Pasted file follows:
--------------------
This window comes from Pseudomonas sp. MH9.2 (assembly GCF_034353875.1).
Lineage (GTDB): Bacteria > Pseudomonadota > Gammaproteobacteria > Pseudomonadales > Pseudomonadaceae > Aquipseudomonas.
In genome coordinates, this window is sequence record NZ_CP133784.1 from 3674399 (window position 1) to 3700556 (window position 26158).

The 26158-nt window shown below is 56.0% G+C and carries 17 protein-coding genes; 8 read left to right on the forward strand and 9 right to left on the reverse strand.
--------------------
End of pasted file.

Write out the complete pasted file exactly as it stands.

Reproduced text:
This window comes from Pseudomonas sp. MH9.2 (assembly GCF_034353875.1).
Lineage (GTDB): Bacteria > Pseudomonadota > Gammaproteobacteria > Pseudomonadales > Pseudomonadaceae > Aquipseudomonas.
In genome coordinates, this window is sequence record NZ_CP133784.1 from 3674399 (window position 1) to 3700556 (window position 26158).

The 26158-nt window shown below is 56.0% G+C and carries 17 protein-coding genes; 8 read left to right on the forward strand and 9 right to left on the reverse strand.